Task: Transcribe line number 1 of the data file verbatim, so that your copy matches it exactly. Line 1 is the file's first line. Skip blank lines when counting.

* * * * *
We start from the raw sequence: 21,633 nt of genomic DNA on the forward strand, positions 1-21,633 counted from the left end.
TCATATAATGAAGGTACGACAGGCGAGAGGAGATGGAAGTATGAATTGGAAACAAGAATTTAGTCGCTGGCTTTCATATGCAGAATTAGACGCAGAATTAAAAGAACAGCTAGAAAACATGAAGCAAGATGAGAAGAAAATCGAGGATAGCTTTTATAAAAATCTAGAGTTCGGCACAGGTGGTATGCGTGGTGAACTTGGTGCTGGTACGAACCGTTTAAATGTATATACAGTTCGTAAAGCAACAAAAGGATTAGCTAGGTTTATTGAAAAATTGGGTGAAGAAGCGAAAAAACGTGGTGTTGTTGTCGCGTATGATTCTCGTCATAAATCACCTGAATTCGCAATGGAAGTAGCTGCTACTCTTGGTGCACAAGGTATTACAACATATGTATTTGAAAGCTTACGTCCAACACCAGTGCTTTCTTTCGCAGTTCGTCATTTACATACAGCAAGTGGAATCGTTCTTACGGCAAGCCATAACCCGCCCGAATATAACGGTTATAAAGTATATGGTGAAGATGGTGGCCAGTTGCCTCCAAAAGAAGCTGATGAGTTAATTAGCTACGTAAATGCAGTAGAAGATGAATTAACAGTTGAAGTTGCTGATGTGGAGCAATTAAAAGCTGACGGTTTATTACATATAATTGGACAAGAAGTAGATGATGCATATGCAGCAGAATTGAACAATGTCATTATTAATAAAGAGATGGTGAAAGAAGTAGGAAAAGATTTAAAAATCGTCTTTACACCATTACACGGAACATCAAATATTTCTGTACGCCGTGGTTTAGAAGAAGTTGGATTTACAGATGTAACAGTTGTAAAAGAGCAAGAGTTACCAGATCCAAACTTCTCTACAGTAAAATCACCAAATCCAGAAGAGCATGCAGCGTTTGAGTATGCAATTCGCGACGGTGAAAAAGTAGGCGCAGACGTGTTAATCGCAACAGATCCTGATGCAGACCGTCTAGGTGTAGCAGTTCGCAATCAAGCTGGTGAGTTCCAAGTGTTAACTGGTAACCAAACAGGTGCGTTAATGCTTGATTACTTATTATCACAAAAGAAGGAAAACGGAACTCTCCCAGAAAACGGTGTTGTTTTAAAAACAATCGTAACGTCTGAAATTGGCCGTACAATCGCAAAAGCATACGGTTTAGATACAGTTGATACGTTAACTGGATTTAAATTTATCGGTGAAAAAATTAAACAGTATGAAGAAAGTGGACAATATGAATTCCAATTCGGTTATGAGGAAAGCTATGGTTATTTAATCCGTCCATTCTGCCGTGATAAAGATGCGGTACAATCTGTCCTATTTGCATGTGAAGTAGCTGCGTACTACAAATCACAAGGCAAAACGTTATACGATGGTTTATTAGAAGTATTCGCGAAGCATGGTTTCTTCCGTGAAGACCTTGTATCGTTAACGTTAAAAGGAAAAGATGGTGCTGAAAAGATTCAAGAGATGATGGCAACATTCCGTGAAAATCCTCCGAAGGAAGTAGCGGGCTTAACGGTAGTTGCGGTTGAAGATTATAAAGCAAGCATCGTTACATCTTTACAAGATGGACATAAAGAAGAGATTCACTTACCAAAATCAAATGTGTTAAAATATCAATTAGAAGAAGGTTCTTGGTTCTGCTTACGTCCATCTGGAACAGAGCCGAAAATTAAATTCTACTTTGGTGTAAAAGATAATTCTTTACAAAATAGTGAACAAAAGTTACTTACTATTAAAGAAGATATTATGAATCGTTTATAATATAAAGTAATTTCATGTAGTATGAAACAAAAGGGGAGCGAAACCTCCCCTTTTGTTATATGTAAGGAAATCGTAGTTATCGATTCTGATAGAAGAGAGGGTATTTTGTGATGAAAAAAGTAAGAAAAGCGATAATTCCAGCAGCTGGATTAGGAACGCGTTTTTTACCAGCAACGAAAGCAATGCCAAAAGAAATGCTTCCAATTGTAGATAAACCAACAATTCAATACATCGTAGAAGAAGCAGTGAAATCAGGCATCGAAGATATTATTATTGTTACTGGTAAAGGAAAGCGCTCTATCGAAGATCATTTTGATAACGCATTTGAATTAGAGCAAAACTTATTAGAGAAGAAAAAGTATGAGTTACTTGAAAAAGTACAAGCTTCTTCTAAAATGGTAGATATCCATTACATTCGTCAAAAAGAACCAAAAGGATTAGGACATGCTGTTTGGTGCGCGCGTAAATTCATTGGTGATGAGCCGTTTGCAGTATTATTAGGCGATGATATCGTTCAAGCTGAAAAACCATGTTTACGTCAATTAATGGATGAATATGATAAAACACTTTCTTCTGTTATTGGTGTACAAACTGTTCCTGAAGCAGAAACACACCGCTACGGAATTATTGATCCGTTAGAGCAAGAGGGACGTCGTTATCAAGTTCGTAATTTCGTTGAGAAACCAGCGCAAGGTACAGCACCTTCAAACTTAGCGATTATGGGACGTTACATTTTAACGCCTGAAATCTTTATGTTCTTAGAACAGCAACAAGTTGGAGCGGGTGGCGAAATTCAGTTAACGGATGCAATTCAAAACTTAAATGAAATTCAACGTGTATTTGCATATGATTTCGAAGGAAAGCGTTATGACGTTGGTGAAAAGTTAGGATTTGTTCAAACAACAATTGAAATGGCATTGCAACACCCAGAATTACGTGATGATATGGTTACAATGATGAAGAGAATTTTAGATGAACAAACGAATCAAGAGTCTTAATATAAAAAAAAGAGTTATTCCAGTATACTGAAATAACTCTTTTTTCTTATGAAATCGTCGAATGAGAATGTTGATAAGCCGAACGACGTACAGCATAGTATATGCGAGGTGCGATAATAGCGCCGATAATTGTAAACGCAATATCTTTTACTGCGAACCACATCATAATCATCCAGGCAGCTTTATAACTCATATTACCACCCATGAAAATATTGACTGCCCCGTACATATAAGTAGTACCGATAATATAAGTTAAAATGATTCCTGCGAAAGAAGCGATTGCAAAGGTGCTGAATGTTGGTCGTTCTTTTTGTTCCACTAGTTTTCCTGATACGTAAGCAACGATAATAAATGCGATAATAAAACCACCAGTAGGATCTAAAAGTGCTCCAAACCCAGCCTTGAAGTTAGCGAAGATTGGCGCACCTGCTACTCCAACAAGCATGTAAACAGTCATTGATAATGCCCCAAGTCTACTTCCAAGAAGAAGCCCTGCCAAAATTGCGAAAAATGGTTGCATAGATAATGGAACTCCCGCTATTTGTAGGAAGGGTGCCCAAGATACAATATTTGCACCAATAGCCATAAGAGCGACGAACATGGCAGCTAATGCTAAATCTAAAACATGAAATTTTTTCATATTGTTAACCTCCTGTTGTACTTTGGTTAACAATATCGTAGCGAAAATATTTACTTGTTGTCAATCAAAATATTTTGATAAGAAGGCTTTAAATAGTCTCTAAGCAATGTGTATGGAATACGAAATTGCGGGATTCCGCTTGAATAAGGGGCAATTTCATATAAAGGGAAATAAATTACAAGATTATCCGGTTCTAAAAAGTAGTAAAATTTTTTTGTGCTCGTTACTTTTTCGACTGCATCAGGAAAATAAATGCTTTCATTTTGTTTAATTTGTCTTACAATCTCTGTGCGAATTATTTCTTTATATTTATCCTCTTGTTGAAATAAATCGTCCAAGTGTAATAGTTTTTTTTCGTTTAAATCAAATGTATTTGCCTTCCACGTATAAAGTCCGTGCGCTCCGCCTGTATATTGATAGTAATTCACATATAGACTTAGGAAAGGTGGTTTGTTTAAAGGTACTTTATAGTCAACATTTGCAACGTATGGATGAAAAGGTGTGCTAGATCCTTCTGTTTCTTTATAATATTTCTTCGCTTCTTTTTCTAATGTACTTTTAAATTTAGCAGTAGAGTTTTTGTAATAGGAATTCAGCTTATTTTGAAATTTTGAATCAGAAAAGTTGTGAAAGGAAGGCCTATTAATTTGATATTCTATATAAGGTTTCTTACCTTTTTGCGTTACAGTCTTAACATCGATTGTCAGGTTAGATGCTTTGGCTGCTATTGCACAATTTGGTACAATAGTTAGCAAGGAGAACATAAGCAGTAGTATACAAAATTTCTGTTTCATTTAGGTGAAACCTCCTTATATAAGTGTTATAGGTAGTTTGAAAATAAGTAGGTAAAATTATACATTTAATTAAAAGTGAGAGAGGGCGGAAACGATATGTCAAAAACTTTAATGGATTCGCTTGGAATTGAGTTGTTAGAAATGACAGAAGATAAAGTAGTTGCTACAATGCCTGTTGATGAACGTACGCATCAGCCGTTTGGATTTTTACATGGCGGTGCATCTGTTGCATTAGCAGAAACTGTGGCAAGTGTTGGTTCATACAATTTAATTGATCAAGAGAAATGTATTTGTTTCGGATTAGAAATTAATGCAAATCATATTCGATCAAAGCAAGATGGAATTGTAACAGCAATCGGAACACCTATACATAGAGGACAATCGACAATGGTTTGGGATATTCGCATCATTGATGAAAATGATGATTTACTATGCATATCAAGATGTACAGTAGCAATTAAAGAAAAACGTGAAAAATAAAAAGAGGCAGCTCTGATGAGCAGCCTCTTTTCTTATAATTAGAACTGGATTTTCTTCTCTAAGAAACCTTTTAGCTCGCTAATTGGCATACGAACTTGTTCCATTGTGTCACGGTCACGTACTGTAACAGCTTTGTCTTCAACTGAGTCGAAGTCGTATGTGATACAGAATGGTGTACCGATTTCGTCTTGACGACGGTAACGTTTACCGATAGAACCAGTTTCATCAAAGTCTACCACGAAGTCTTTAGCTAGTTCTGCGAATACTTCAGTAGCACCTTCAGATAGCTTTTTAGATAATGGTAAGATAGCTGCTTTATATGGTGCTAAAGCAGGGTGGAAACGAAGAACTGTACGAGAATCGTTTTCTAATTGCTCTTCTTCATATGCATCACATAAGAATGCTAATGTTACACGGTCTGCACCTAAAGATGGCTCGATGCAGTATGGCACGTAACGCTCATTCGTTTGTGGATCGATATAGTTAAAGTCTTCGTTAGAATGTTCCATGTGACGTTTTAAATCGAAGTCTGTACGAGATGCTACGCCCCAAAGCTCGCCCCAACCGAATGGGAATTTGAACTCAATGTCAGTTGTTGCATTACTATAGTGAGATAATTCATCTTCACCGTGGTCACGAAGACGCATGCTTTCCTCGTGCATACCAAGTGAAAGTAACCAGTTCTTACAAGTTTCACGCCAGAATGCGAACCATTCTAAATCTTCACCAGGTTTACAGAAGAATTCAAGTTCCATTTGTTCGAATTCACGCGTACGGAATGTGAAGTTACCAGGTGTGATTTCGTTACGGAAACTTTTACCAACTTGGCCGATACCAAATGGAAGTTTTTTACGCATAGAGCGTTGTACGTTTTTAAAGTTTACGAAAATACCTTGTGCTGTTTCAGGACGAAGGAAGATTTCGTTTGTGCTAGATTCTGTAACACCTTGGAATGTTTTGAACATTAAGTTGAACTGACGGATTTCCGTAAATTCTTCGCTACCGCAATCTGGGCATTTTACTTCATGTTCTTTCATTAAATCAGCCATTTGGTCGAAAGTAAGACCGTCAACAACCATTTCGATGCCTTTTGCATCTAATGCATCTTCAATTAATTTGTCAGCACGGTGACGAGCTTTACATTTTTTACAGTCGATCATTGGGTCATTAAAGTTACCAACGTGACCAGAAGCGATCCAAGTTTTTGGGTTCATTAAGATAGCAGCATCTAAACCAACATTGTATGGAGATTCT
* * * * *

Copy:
We start from the raw sequence: 21,633 nt of genomic DNA on the forward strand, positions 1-21,633 counted from the left end.